• 1933 Died: Constantine P. Cavafy, outstanding Greek poet, who published 154 historical, sensual, and philosophical poems.
  • 1910 The People's Budget, the first budget in British history with the expressed intent of redistributing wealth among the British public, was passed by the Parliament of the United Kingdom.
  • 1908 Born: Jack Williamson, American science fiction writer, one of several called the "Dean of Science Fiction". He is probably best known for his Legion of Space series.
  • 1899 Born: Duke Ellington, American pianist, composer, and bandleader. He greatly contributed to the development of jazz arts and is considered a pivotal figure in the history of jazz.
  • 1893 Born: Harold Urey, American chemist, Nobel Prize laureate for the discovery of deuterium, one of the two stable isotopes of hydrogen.
  • 1882 The forerunner of modern trolleybus, the Elektromote, was tested by Ernst Werner von Siemens in Berlin.
  • 1875 Born: Rafael Sabatini, Italian-English novelist. He is best known for his bestselling novels The Sea Hawk, Scaramouche, Captain Blood, and Bellarion the Fortunate.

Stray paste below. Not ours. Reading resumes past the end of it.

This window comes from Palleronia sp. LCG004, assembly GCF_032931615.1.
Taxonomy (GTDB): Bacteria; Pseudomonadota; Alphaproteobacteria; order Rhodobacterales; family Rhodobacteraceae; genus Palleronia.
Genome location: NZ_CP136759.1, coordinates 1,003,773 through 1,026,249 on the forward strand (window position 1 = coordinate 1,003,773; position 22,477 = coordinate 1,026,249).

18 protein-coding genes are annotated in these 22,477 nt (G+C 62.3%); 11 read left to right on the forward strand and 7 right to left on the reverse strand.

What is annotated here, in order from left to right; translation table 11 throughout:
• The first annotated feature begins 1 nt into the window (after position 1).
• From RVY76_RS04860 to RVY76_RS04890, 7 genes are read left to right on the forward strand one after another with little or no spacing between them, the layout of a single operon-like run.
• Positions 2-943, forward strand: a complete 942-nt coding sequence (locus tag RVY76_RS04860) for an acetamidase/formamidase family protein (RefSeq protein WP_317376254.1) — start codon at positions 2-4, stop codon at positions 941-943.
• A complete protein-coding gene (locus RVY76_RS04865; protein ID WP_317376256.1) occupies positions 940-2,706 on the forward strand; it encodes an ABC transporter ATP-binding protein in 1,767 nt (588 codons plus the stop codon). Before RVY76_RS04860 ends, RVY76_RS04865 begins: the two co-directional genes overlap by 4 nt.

• 1863 Born: William Randolph Hearst, American publisher and politician, founder of the Hearst Corporation. He is considered one of the fathers of yellow journalism.
  • 1818 Born: Alexander II of Russia, the Emperor of Russia from 1855 till his assassination in 181. He was also the King of Poland and the Grand Prince of Finland.
  • 1793 Died: John Michell, English geologist and astronomer, who provided pioneering insights in a wide range of scientific fields, including geology, optics, astronomy, and gravitation.
  • 1771 Died: Francesco Bartolomeo Rastrelli, French-Italian architect, developer of an easily recognizable style of Late Baroque. His major works include the Winter Palace and the Catherine Palace in Saint Petersburg.
  • 1770 James Cook arrived at Botany Bay, Australia, and named it after the great quantity of plants found there. The bay was subsequently chosen by the British as the site for a penal colony.
  • 1768 Died: Georg Brandt, Swedish chemist and mineralogist best known for discovering cobalt. He was the first person to discover a metal unknown in ancient times.
  • 1727 Born: Jean-Georges Noverre, French dancer and ballet master, generally considered the creator of ballet d'action, a precursor of the narrative ballets of the 19th century.